Soc. Neurosci. Abstr. 1997.10

DISPARITY SELECTIVE NEURONS AND REPRESENTATION OF 3-DIMENSIONAL SURFACE STRUCTURE IN THE INFERIOR TEMPORAL CORTEX OF THE MACAQUE MONKEY. T.

Uka*, H. Tanaka, M. Kato, and I. Fujita Dept. of Cognitive Neurosci., Osaka Univ. Med. Sch., Osaka 565, Japan

Neurons in the monkey inferior temporal cortex (IT) are known to respond to 2-dimensional visual features of objects. However, little is known about the representation of 3-dimensional features in IT. Here we investigated whether IT neurons also encode information on the 3-dimensional (3-D) surface structure of objects.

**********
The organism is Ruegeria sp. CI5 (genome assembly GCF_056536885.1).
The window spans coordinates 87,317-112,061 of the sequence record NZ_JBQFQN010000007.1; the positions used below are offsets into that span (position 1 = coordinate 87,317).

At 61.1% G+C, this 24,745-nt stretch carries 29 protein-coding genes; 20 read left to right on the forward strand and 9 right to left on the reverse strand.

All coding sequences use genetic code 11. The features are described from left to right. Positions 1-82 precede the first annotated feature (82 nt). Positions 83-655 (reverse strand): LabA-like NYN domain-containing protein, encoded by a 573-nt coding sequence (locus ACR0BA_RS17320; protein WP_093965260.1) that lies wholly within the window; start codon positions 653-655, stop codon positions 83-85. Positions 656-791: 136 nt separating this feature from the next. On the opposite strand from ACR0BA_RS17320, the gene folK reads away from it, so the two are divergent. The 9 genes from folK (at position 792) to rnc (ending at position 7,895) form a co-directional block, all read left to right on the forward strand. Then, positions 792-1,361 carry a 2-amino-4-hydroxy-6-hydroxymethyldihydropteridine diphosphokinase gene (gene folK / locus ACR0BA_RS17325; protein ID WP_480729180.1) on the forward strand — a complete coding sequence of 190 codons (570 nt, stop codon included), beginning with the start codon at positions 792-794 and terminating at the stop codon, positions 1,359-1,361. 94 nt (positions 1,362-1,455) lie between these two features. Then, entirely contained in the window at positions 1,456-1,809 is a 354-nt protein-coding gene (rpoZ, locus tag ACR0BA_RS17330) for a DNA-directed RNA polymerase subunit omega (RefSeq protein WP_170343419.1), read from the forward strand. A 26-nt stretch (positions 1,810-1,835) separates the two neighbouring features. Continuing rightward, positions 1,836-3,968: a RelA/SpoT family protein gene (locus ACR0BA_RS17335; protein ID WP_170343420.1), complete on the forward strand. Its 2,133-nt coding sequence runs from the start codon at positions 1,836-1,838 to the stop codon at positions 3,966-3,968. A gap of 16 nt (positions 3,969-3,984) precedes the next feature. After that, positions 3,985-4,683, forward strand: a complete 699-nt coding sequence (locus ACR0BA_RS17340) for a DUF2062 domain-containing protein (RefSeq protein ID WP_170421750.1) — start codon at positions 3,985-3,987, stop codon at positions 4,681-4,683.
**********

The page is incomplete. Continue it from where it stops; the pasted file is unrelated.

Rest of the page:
We recorded extracellular neuronal activity in IT of a Japanese macaque monkey performing a fixation task. During each fixation period, various visual stimuli was presented on a color display, adding crossed or uncrossed disparity to the stimuli, using a liquid crystal stereoscopic modulator. The response to the stimuli of 22% of the neurons analyzed changed upon addition of crossed or uncrossed disparity. In another population of neurons we sampled, we further investigated the properties of disparity selectivity by perceptually segmenting a cross into two bars, one in front of the other, by addition of disparity to either the horizontal or the vertical arms. Twenty-six percent of the neurons that responded to a cross shape responded differentially to such crosses. In some of these neurons, the preferred disparity reversed when the addition of disparity changed from the horizontal arm to the vertical arm, indicating that this differential responsiveness depended on perceived 3-D structure (i.e., a horizontal bar in front of a vertical bar or vice versa), regardless of the type of disparity (crossed or uncrossed) added. We suggest that these neurons do not merely detect the disparity added to the stimulus, but encode the 3-D surface structure of objects. Supported by grants from CREST.

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